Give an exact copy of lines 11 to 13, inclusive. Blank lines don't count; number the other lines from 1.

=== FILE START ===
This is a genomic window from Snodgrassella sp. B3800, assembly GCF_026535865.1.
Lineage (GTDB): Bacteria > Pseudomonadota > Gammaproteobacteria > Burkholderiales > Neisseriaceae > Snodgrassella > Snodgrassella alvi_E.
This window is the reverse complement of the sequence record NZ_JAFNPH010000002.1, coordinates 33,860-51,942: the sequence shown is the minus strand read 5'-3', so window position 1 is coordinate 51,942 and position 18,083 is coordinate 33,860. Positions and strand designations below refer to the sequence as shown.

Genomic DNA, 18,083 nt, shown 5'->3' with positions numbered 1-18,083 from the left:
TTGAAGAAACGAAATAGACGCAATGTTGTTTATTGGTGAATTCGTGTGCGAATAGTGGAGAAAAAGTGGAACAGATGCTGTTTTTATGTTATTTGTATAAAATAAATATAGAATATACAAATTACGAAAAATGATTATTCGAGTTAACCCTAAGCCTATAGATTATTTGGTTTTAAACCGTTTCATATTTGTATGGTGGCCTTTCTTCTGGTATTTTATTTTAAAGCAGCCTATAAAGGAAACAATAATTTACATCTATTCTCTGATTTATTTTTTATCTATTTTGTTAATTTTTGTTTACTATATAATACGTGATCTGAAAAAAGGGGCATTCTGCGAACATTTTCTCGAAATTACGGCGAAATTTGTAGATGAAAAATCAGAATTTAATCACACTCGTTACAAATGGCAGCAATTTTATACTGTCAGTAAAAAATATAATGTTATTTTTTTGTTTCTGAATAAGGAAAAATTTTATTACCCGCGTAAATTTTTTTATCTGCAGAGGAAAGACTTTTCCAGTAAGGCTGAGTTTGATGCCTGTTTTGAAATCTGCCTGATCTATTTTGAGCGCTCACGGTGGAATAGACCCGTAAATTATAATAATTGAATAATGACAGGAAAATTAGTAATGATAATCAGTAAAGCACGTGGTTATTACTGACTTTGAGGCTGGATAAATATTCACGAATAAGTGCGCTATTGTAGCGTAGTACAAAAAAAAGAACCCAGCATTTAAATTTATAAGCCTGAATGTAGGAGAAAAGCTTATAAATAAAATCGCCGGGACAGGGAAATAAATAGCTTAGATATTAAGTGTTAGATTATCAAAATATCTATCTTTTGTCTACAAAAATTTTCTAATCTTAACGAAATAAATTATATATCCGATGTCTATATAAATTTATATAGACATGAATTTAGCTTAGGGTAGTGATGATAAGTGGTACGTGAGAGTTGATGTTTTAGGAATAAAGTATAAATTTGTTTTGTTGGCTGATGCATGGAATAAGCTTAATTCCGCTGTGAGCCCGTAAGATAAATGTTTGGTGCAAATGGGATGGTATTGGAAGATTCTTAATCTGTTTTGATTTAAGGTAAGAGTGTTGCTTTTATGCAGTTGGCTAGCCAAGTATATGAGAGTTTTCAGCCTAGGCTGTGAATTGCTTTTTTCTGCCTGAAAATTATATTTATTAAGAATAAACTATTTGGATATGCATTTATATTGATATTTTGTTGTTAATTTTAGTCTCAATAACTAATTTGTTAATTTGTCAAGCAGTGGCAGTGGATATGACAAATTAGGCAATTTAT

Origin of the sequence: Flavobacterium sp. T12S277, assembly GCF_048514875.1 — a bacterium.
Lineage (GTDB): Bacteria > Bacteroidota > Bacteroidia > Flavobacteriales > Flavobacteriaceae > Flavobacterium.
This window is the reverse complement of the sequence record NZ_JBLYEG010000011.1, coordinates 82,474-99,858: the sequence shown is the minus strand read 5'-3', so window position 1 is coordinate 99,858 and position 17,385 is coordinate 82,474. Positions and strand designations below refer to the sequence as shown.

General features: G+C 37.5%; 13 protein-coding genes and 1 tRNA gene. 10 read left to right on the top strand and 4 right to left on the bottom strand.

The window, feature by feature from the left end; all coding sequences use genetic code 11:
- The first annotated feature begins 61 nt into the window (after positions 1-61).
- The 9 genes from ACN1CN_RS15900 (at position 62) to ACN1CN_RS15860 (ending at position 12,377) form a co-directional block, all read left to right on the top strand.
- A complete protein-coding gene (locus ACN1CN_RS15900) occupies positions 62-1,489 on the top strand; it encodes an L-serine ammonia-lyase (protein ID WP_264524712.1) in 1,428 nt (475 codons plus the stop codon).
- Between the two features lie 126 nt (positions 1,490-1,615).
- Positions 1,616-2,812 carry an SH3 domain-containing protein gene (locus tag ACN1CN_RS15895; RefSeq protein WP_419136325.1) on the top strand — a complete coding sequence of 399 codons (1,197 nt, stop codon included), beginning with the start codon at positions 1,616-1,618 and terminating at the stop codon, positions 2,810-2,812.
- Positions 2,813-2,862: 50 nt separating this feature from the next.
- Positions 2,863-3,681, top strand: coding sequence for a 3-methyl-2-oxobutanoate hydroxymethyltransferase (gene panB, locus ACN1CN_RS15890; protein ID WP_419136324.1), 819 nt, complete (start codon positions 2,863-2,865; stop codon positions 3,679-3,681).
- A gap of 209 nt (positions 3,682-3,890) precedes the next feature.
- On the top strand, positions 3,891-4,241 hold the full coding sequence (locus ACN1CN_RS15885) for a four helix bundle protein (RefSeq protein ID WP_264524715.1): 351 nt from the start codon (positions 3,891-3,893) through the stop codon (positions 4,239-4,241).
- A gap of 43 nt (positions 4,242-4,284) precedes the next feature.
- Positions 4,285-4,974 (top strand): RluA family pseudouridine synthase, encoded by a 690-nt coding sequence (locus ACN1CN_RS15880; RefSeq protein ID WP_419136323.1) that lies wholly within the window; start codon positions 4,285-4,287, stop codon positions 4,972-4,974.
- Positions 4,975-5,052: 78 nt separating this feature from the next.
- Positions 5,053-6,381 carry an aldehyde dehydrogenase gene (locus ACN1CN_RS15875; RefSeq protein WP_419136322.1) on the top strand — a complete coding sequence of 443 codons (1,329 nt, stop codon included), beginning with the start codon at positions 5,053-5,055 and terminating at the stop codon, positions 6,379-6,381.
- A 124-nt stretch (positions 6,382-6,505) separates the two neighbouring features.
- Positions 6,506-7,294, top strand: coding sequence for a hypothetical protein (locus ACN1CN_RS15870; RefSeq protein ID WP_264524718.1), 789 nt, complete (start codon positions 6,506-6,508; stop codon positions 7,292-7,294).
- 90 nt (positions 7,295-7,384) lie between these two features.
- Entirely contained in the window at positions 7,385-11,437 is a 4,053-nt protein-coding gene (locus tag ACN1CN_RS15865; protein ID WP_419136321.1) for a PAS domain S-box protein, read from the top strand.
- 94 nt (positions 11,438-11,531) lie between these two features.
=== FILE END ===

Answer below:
- The first annotated feature begins 61 nt into the window (after positions 1-61).
- The 9 genes from ACN1CN_RS15900 (at position 62) to ACN1CN_RS15860 (ending at position 12,377) form a co-directional block, all read left to right on the top strand.
- A complete protein-coding gene (locus ACN1CN_RS15900) occupies positions 62-1,489 on the top strand; it encodes an L-serine ammonia-lyase (protein ID WP_264524712.1) in 1,428 nt (475 codons plus the stop codon).